2. Great review Dan, and man was I excited about seeing this one!!! I am totally with you though with Foster’s character. I was surprised it was with her that I had problems with — the few that I did — because she’s always been a pivotal part of a movie. She was really awkward I thought, still it didn’t really bring this kickass flick down though. This is totally what Oblivion and World War Z were trying to be in one movie.

  3. Good review, Dan. You definitely enjoyed this one a helluva lot more than I did, though. I liked it well enough, but overall just felt that it was just an okay flick, with nothing that makes it really stand out from the pack. I don’t regret seeing it, but for me at least, it just continues tr seemingly neverending trend of mediocre films that we’ve been bombarded with this year. Decent enough, but I’ll forget it within the week.

  4. Fantastic review Dan! I’m really looking forward to Elysium and I agree that Neil Blomkamp is awesome! Also, after seeing Matt Damon’s great performance in Behind the Candelabra, I’d love to see what he’ll do here.

  5. I may just be soulless, but I couldn’t attach myself to Damon; it was like trying to fuse a robotic supplemental wheel chair to me. They have that great little scene between him and his friend where Damon shows he’s got the brains to pull off a heist well, “You go in with one guy, take the two fastest and melt the third,” but that cleverness is never showed throughout the rest of the movie.

    • I remember that line. Vaguely, but I do remember it. I didn’t care too much for the character per se, but I cared for Damon and I think that’s what I liked about the guy for the most part.

  6. I didn’t find Elysium compelling at all. It was pretty big disappointment from a director that really hit a home run with his last flick (District 9). It was somewhat redeemed by the special effects and Matt Damon’s performance. But that hackneyed story with the stock villains was like a 10 year old wrote the script. And Jodie Foster? Yikes! WTF was she thinking with that accent? Was it French? Was she a robot? I don‘t even think she knew. It was kind of funny though. Lots of laughter at my screening. 5/10

  7. I think you’re a little more excited by this one than I was, buddy. I didn’t get “grabbed” all that much. It had moments of massive potential, and the VFX were great, but it didn’t come together at the end of the day to add up to anything more than “ok” for me. 😦

  8. […] “Despite featuring most of the same ideas and points Blomkamp studied, and did a lot better with, in his first flick, Elysium still grabs ahold of you with it’s compelling, emotional story, continues to work it’s tension up, until it’s about to practically explode and take you down with it. That’s a good thing, by the way.” – Dan The Man’s Movie Reviews […]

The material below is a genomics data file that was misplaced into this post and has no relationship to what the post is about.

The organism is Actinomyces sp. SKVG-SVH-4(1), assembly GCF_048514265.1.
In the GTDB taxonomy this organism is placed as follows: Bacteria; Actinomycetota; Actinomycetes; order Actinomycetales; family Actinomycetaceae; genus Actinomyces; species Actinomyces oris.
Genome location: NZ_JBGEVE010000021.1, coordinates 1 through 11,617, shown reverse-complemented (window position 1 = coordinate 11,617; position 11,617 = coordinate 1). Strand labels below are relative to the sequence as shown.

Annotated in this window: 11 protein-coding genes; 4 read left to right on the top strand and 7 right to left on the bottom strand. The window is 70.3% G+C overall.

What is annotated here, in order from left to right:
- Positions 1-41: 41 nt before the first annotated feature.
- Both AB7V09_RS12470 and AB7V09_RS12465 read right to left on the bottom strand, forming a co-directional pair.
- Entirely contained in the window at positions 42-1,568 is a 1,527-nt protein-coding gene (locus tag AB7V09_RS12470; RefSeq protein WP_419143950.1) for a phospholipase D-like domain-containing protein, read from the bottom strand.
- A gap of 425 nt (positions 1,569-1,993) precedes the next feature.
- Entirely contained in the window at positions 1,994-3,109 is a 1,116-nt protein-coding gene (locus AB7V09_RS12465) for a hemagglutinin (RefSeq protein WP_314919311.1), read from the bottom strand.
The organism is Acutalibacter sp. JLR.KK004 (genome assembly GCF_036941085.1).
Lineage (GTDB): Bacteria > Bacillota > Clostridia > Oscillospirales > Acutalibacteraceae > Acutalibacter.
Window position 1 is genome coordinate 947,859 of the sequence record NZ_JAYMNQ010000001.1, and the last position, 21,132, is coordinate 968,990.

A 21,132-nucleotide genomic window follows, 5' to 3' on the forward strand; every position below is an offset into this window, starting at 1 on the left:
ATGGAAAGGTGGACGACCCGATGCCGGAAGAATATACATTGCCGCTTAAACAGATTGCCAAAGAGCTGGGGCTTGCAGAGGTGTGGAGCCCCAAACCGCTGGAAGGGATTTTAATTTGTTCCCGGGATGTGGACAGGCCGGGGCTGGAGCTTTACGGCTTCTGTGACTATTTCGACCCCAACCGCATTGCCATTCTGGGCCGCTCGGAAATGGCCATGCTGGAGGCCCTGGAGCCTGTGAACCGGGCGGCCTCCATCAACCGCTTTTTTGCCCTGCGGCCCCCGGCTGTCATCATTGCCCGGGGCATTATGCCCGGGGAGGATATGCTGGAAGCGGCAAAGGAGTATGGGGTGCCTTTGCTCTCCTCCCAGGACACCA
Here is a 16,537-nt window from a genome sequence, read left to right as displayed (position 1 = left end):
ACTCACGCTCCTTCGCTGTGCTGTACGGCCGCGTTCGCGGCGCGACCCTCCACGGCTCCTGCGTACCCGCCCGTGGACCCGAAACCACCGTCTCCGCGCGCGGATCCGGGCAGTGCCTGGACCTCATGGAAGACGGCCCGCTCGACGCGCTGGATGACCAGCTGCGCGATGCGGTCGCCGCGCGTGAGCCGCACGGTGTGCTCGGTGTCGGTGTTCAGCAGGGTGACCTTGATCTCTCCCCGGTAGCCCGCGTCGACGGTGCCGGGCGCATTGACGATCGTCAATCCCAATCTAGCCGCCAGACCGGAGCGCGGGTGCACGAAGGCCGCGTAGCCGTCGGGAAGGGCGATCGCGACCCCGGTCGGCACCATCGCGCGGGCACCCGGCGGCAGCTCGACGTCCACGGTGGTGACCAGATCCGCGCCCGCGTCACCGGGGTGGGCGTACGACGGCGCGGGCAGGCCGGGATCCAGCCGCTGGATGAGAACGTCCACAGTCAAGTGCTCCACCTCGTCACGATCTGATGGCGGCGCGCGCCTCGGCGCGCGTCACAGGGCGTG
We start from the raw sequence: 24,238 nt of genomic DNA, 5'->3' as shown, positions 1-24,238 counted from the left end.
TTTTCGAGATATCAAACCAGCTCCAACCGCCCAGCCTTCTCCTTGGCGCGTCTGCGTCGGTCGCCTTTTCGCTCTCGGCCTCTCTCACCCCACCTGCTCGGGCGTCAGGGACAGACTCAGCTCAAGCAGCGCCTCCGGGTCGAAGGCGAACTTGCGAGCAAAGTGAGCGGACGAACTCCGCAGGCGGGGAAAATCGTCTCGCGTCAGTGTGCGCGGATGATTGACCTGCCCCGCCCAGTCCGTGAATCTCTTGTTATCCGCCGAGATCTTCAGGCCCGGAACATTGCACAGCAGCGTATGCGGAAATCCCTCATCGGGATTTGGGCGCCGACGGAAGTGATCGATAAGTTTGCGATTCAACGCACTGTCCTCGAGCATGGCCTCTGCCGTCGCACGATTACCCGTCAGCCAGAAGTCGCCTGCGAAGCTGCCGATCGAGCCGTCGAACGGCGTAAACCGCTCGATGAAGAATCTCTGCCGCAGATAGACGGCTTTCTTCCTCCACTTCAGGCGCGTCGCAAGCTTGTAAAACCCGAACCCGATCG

9. Great review Dan. I agree that Blomkamp’s film is a nice balance of really great sci-fi action and social commentary. It’s clear that he takes great care to create the world he’s imagined and it shows in the fantastic art direction, as well as the special effects in this film. I’m encouraged by Blomkamp’s work and concur that he is someone to watch.

    Damon is great in the lead role. He provides a nuanced portrayal of max as a guy that you can’t help sympathizing with even though he’s not the best human being. You also understand that a lot of who he is comes from his upbringing and the fact that the man keeps him down. Even when he tries to do the right thing he still gets crapped on. Copley was also wicked entertaining and stole a lot of scenes, but man does his accent make him hard to understand! Jodie Foster was probably the least compelling character for me too.

    If I had any complaints about this film it’s the excessive handheld camerawork and the numerous underlying themes. I felt like with all of the messages and subtext, it got a bit busy and thus some of its poignancy was lost.

  10. Elysium’s out here next week and still looking forward to it. I do want another District 9 – that sort of gritty, hard to watch sci-fi flick. But will settle for this I guess!

  11. […] Dan @ dtmmr.com: Despite featuring most of the same ideas and points Blomkamp studied, and did a lot better with, in his first flick, Elysium still grabs ahold of you with it’s compelling, emotional story, continues to work it’s tension up, until it’s about to practically explode and take you down with it. That’s a good thing, by the way. […]

  12. I didn’t like Elysium at all… save for the parallels it draws with actual asylum seekers. I didn’t find it thrilling, but rather slow and monotonous. It’s amazing how we saw the same movie, but have completely opposite reactions to it. I think you’ve written a great and thorough review, I just happen to disagree with you on almost every point! haha 🙂